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The first brick in the wall


Filed: Sunday, 28th May 2017
By: Paul Walker


With apologise to Pink Floyd, our new signing Pablo Zabaleta is not another brick in the wall, he is the first of a significant rebuilding process.

Iíve heard all the stuff about his age, the wages, the condition of his legs from our fansÖall nonsense. He is a player from a different level, and frankly there is not a player on our books who we can say that about.

He may be 32, but I donít know a Manchester City fan---and I know a lot--who think his legs have gone. He may not be what he was at his peak when City won the title in 2012, but he played 32 first team games for City last season, 17 from the start, which is a darned sight more than a few of our lads managed last term!

He could have stayed at the Etihad, but he knew it would be as back-up, and he needed to play. He has suffered because City are a such a different level to us. Pep Guardiola has hugely demanding high standards, he dumped Englandís goalkeeper because he felt that Joe Hart could not play football.

And Guardiola now wants something very different from his full backs. They must be high-speed attackers as well as defenders, they have to cover the whole flank at constant pace. And play at the very highest level. Zabaleta could not offer that any more.

It doesnít mean he cannot play a major part in our defence, a true warrior of a man idolised by the City faithful. Of course he can. Sam Byram, if he is not loaned out, will learn a lot from the Argentinean.

And I sense Slav wants to play Zabaleta behind Michail Antonio down the right flank, giving our new Hammer of the Year license to surge away on those powerful, dangerous runs without fear of being exposed out of position that happened so often when he was playing right back.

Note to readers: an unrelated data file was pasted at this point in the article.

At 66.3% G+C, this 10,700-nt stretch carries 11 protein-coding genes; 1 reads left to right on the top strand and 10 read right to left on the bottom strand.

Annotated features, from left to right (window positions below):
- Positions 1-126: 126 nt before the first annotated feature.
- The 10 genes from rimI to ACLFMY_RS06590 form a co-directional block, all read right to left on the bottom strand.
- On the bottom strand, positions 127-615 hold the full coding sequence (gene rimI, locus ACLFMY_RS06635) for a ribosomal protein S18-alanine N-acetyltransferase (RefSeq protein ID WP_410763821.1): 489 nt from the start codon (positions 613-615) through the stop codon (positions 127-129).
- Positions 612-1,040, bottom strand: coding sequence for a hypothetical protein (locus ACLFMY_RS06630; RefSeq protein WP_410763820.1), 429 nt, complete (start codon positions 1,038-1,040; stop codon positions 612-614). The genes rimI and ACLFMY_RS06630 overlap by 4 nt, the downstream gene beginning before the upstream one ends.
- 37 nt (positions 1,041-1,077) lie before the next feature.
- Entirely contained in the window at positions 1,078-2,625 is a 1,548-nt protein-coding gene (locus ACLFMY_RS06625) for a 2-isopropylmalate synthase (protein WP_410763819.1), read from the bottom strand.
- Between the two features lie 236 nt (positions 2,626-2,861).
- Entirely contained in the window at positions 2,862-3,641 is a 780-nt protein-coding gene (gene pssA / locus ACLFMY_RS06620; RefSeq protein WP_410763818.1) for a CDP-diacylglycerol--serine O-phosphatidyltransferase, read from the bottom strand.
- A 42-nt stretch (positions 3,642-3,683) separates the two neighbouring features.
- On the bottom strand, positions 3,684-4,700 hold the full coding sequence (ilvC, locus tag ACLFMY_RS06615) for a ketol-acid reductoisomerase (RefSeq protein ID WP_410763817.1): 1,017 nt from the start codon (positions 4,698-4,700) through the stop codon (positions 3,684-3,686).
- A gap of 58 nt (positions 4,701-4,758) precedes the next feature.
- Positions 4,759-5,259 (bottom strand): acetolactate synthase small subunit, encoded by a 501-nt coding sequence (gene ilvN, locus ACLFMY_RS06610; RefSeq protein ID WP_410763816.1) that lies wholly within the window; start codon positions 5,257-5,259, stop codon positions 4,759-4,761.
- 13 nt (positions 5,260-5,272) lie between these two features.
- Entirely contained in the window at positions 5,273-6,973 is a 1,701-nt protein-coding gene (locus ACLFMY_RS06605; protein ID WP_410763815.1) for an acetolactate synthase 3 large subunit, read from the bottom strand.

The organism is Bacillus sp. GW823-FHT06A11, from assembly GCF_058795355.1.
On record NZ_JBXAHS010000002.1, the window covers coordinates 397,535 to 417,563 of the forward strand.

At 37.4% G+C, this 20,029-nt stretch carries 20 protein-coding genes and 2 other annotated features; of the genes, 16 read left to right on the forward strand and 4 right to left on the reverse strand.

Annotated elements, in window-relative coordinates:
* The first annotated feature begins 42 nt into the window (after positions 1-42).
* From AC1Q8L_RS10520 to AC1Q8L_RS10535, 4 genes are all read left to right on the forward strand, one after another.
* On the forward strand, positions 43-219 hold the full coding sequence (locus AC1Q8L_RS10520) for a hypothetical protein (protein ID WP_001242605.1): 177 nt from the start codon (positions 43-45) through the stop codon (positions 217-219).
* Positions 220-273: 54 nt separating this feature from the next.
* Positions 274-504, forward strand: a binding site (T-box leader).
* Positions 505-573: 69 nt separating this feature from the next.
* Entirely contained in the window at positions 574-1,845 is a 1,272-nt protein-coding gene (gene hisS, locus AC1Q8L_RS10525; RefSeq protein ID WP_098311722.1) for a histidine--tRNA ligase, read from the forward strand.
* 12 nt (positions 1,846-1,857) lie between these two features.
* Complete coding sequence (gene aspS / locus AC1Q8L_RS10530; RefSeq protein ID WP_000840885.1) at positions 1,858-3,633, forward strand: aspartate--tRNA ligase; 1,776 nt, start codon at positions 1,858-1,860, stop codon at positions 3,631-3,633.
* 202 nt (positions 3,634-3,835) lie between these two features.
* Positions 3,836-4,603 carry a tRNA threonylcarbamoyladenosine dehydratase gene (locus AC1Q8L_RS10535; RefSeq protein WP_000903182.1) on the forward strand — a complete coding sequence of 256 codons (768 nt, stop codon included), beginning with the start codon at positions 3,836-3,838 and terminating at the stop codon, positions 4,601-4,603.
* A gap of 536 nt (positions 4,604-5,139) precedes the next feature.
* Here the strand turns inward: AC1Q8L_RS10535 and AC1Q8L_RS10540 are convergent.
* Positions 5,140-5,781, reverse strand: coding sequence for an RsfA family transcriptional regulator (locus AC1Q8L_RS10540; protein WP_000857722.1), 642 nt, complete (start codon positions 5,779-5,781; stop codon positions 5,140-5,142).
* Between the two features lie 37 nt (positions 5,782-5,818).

As for his wages, reckoned to be approaching £100,000 a week, but we are told with a sensible basic so as not to upset the squad wage scale. Donít forget that he is a free transfer and we have just dumped Jonathan Calleri, Gokhan Tore and Alvaro Arbeloa.

All three contributed precious little to our cause last term and will not be missed. Their wages probably added up to around £120,000 a week. Cant really argue with that as an exercise in budget control.

I feel that Zabaletaís arrival is the beginning of a new approach to our transfers. Slav made a telling remark recently when he suggested we wasted too much time last summer going for targets we could not really expect to acquire.

Younger players in their mid 20s and already playing Champions League or European football regularly, will not drop down a level. We learned that to our cost, and Bilic reckons we missed a lot of our second and third choices because of that approach.

What we have now is a player of vast experience at a level none of our players have really experienced. And his arrival could be the one deal that persuades a few others to take the risk on the Irons, a risk nobody wanted to take last summer.

You have to sell the plan, you have to convince better quality players that European football is possible. Last summer our owners rattled on about reaching the Champions League just because we finished seventh the season before and we had a shiny new 60,000 seater stadium.

We still wonít be at 60,000 next season, anyway. But big stadiums donít automatically produce European football. Sunderland, Newcastle, Aston Villa, you get my point.
It has to be a much calmer, considered approach than last summer. Yes, mistakes were made but we did try our best to acquire players from a higher level.

And you know what? I sense a different approach this time around. Last season we kept being told that David Sullivan, Slav and Tony Henry all had lists of players they fancied and all transfers had to be written off by all three.